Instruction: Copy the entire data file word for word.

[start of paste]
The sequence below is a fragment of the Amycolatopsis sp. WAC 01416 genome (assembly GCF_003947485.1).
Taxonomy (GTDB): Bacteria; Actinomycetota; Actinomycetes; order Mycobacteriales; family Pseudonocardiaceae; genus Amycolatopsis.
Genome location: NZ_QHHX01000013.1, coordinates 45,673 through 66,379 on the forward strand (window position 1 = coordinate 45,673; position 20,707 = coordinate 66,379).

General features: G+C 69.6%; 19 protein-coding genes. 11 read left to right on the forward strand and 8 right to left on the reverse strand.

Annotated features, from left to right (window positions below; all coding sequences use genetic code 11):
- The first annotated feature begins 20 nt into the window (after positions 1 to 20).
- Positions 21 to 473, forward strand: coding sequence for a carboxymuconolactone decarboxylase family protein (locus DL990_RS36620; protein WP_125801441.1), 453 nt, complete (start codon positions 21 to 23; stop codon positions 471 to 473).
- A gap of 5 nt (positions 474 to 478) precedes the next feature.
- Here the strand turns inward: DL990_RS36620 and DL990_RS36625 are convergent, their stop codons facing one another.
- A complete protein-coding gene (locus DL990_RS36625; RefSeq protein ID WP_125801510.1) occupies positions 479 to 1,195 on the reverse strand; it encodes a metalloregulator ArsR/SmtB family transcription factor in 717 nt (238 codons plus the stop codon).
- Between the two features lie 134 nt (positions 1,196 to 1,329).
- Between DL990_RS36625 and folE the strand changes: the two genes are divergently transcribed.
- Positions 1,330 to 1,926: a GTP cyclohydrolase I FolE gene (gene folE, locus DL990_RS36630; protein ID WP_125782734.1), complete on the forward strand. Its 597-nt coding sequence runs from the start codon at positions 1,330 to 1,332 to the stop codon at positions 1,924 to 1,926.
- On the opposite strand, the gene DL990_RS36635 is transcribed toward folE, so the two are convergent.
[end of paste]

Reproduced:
The sequence below is a fragment of the Amycolatopsis sp. WAC 01416 genome (assembly GCF_003947485.1).
Taxonomy (GTDB): Bacteria; Actinomycetota; Actinomycetes; order Mycobacteriales; family Pseudonocardiaceae; genus Amycolatopsis.
Genome location: NZ_QHHX01000013.1, coordinates 45,673 through 66,379 on the forward strand (window position 1 = coordinate 45,673; position 20,707 = coordinate 66,379).

General features: G+C 69.6%; 19 protein-coding genes. 11 read left to right on the forward strand and 8 right to left on the reverse strand.

Annotated features, from left to right (window positions below; all coding sequences use genetic code 11):
- The first annotated feature begins 20 nt into the window (after positions 1 to 20).
- Positions 21 to 473, forward strand: coding sequence for a carboxymuconolactone decarboxylase family protein (locus DL990_RS36620; protein WP_125801441.1), 453 nt, complete (start codon positions 21 to 23; stop codon positions 471 to 473).
- A gap of 5 nt (positions 474 to 478) precedes the next feature.
- Here the strand turns inward: DL990_RS36620 and DL990_RS36625 are convergent, their stop codons facing one another.
- A complete protein-coding gene (locus DL990_RS36625; RefSeq protein ID WP_125801510.1) occupies positions 479 to 1,195 on the reverse strand; it encodes a metalloregulator ArsR/SmtB family transcription factor in 717 nt (238 codons plus the stop codon).
- Between the two features lie 134 nt (positions 1,196 to 1,329).
- Between DL990_RS36625 and folE the strand changes: the two genes are divergently transcribed.
- Positions 1,330 to 1,926: a GTP cyclohydrolase I FolE gene (gene folE, locus DL990_RS36630; protein ID WP_125782734.1), complete on the forward strand. Its 597-nt coding sequence runs from the start codon at positions 1,330 to 1,332 to the stop codon at positions 1,924 to 1,926.
- On the opposite strand, the gene DL990_RS36635 is transcribed toward folE, so the two are convergent.